Tag Archives: parenting

Some People Shouldn’t Be Parents

Not long after I joined the faculty at IUPUI’s School of Public and  Environmental Affairs (now the O’Neill School), I had a student whose answer to virtually every thorny policy issue we discussed was the same: license people before allowing them to become parents.

This was in an upper-level undergraduate class in Law and Public Policy, and the student’s “day job” was as a probation officer. (Like a significant percentage of undergraduate students at IUPUI back then, he was older than traditional college students, and had a full-time job.) Each time, I would patiently explain why the Bill of Rights prevents government from making so personal a life choice for individual citizens, and he would respond to the effect that such a constraint was unfortunate, because he saw the results of bad or inadequate parenting on a daily basis.

As I reflect on those discussions, I’ve concluded that we were both right.

It should be obvious that the decision whether to procreate is not a decision that government in a free society can or should make. (Speaking of obvious–someone needs to  forcefully remind six Justices on our current, politicized Supreme Court just why liberty requires procreation decisions to be left to the individuals involved .) But my student wasn’t wrong when he pointed out that some people simply should not be parents.

I thought about that student, and those long-ago discussions he initiated, when I read reports about the utterly unfathomable conduct of the parents of Ethan Crumbly, the young man who killed four classmates and wounded seven others in Michigan. Per CNN, we learned that the parents have been charged along with their son after they failed to appear for their arraignment, withdrew 4,0000 from an ATM, and hid out in a warehouse some 40 miles from their home in an apparent effort to flee.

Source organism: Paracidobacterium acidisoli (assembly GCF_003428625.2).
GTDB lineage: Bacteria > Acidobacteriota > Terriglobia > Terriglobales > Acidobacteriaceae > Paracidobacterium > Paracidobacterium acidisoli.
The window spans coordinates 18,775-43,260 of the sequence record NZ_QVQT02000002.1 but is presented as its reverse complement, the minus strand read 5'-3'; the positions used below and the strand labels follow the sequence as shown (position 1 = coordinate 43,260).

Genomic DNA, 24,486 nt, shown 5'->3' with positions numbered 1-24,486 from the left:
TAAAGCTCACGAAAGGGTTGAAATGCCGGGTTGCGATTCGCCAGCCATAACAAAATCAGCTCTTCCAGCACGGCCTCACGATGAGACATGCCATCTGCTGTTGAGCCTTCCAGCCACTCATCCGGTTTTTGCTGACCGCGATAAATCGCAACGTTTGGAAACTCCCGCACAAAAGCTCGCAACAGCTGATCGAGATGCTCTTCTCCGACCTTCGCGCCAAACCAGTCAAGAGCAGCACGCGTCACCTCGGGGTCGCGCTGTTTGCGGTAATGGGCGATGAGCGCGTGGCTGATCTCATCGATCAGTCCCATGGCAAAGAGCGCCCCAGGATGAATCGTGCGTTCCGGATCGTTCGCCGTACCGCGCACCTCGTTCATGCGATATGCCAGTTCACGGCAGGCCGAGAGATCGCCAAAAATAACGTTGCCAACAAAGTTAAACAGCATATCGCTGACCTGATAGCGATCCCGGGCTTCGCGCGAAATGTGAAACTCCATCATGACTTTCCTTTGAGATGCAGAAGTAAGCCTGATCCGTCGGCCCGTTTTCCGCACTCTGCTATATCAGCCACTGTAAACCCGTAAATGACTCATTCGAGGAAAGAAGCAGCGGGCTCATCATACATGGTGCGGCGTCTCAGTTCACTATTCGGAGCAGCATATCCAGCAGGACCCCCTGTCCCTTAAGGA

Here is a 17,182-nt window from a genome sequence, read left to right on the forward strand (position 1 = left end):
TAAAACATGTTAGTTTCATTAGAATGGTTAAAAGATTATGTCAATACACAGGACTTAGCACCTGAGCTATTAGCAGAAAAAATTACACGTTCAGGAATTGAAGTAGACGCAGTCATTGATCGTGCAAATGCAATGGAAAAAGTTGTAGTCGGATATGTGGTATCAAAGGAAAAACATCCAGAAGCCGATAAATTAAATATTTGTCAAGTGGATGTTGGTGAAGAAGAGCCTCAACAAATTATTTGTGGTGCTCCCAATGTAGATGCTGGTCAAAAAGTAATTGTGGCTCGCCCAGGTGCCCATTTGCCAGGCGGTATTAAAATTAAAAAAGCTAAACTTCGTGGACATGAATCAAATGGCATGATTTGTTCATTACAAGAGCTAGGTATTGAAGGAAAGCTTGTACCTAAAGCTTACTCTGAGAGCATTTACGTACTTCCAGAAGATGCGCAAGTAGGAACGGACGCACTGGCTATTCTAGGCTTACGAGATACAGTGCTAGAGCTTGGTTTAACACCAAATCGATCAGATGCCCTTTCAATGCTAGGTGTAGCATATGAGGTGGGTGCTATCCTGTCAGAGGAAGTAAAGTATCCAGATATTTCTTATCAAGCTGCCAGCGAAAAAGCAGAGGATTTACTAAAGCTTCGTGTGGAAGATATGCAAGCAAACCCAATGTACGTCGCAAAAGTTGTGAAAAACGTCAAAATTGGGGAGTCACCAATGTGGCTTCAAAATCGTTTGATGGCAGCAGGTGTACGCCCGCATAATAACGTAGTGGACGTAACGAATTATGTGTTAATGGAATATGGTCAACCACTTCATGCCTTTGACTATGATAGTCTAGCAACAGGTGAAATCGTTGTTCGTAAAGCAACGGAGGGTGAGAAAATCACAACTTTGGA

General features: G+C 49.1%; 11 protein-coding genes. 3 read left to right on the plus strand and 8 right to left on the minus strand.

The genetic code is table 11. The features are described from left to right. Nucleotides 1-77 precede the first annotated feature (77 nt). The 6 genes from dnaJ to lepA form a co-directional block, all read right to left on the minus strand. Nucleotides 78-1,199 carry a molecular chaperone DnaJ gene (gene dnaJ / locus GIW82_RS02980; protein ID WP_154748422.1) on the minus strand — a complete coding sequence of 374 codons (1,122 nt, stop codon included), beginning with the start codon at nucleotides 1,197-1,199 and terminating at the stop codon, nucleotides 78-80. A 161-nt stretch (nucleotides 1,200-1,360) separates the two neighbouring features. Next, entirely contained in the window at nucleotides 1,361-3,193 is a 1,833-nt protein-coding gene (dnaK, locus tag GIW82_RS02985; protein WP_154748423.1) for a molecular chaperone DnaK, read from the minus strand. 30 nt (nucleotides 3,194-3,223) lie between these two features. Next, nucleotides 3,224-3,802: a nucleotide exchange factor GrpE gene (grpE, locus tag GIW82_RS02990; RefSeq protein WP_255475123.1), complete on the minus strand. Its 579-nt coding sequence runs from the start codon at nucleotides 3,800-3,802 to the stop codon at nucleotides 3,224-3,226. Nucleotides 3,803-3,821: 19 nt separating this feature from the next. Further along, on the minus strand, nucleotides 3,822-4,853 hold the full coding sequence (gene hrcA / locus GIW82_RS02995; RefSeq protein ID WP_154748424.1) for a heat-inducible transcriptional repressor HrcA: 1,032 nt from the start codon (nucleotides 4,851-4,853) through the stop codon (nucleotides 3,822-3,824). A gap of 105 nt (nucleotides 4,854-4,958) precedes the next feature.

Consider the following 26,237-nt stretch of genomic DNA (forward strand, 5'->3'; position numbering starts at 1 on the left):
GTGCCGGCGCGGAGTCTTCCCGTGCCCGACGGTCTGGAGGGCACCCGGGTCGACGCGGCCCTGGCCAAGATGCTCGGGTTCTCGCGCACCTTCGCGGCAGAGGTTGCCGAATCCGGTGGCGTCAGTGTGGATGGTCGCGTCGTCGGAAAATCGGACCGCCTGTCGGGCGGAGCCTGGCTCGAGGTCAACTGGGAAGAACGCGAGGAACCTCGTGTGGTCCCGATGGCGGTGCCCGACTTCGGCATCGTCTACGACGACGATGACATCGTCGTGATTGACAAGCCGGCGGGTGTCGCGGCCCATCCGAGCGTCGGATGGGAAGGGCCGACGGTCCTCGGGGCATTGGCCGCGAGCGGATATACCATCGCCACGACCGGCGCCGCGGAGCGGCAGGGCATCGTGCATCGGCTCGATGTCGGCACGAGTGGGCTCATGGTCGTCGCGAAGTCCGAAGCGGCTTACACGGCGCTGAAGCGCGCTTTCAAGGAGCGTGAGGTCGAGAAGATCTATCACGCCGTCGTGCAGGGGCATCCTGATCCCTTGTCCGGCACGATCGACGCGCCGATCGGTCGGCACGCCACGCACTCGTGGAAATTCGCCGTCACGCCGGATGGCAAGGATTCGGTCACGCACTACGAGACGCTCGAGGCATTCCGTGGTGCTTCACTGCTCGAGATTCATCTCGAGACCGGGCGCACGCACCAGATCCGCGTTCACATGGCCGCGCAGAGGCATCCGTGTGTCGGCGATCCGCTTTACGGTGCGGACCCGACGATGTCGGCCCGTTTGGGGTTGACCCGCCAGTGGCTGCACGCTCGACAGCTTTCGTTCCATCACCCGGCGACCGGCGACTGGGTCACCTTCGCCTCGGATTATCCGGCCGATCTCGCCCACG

The judge has set their bail at 500,000 each.

Parents of a school shooter are almost never charged, even when their negligent storage of weapons is implicated in a shooting. But these parents are–as my students might put it–something else.

Oakland County Prosecutor Karen McDonald has alleged that James Crumbley on November 26 bought the gun at a store in Oxford, and that the parents gave the weapon to their son as an early Christmas present.

During Saturday’s arraignment, McDonald said, “It’s … clear from the facts that (Ethan Crumbley) had total access to this weapon,” and that the parents “didn’t secure (the gun) and they allowed him free access to it.”…Shortly after James Crumbley bought the gun November 26, his son posted a picture of a gun on an Instagram account and captioned it, “Just got my new beauty today. SIG SAUER 9mm” with a heart-eyes emoji, McDonald said.

If the parental culpability had stopped with the purchase and  grant of access, I doubt they’d have been charged, but their jaw-dropping behaviors went far beyond stupidity and negligence. Jennifer Crumbley  posted about the gun on social media, calling it “his new Christmas present,” and took her son to a shooting range the weekend before the school shooting. When a teacher discovered Ethan searching for ammunition on his phone–the day before the shooting– and reported it to school officials, the mother not only didn’t respond when those officials called her, but sent a text message to her son saying, “LOL I’m not mad at you. You have to learn not to get caught.”  

On the day of the shooting , a different teacher became alarmed by pictures Ethan had drawn showing bullets, a bloody body, and a laughing emoji–along with alarming text.

The parents were called for a meeting in the school with a counselor and their son, who by that time had altered the illustration “by scratching out the drawings of the gun and bloody figure, along with the words, according to McDonald.”

The parents refused to take their son out of the school, and he was allowed back to class.

Other media outlets have reported that school officials strongly recommended that the parents obtain immediate psychological counseling for Ethan, but the parents appeared to dismiss that recommendation.

Later in that day–the same day his parents had refused to take him home– Ethan Crumbley “opened fire outside a bathroom, aiming at students in the hallway as well as those who were hiding in classrooms.” He killed four students and injured seven.